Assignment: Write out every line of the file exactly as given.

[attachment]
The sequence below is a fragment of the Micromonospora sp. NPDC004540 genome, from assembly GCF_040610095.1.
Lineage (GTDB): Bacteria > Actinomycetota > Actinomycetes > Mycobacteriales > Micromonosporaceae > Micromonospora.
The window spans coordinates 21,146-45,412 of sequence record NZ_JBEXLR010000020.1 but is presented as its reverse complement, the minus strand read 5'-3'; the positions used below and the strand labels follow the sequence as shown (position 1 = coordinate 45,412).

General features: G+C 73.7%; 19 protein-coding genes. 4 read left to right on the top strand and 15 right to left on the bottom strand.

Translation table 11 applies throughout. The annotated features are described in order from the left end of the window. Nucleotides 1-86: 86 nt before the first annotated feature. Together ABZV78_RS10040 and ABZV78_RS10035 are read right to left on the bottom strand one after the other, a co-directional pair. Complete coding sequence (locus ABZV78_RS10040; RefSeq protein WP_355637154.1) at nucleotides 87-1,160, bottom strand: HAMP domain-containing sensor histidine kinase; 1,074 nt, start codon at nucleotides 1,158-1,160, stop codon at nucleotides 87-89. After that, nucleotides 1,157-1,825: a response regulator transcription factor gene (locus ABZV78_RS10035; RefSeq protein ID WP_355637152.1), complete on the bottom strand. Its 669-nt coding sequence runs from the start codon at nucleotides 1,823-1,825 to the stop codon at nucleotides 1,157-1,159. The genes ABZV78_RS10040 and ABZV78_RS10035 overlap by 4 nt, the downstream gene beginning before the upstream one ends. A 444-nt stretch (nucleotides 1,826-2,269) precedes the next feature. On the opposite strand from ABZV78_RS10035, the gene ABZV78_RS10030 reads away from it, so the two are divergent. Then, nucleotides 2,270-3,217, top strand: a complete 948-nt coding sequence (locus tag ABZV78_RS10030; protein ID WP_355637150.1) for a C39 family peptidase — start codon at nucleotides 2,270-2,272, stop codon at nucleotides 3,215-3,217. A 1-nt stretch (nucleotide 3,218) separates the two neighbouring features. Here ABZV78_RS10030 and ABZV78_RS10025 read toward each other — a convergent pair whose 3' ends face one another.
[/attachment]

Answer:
The sequence below is a fragment of the Micromonospora sp. NPDC004540 genome, from assembly GCF_040610095.1.
Lineage (GTDB): Bacteria > Actinomycetota > Actinomycetes > Mycobacteriales > Micromonosporaceae > Micromonospora.
The window spans coordinates 21,146-45,412 of sequence record NZ_JBEXLR010000020.1 but is presented as its reverse complement, the minus strand read 5'-3'; the positions used below and the strand labels follow the sequence as shown (position 1 = coordinate 45,412).

General features: G+C 73.7%; 19 protein-coding genes. 4 read left to right on the top strand and 15 right to left on the bottom strand.

Translation table 11 applies throughout. The annotated features are described in order from the left end of the window. Nucleotides 1-86: 86 nt before the first annotated feature. Together ABZV78_RS10040 and ABZV78_RS10035 are read right to left on the bottom strand one after the other, a co-directional pair. Complete coding sequence (locus ABZV78_RS10040; RefSeq protein WP_355637154.1) at nucleotides 87-1,160, bottom strand: HAMP domain-containing sensor histidine kinase; 1,074 nt, start codon at nucleotides 1,158-1,160, stop codon at nucleotides 87-89. After that, nucleotides 1,157-1,825: a response regulator transcription factor gene (locus ABZV78_RS10035; RefSeq protein ID WP_355637152.1), complete on the bottom strand. Its 669-nt coding sequence runs from the start codon at nucleotides 1,823-1,825 to the stop codon at nucleotides 1,157-1,159. The genes ABZV78_RS10040 and ABZV78_RS10035 overlap by 4 nt, the downstream gene beginning before the upstream one ends. A 444-nt stretch (nucleotides 1,826-2,269) precedes the next feature. On the opposite strand from ABZV78_RS10035, the gene ABZV78_RS10030 reads away from it, so the two are divergent. Then, nucleotides 2,270-3,217, top strand: a complete 948-nt coding sequence (locus tag ABZV78_RS10030; protein ID WP_355637150.1) for a C39 family peptidase — start codon at nucleotides 2,270-2,272, stop codon at nucleotides 3,215-3,217. A 1-nt stretch (nucleotide 3,218) separates the two neighbouring features. Here ABZV78_RS10030 and ABZV78_RS10025 read toward each other — a convergent pair whose 3' ends face one another.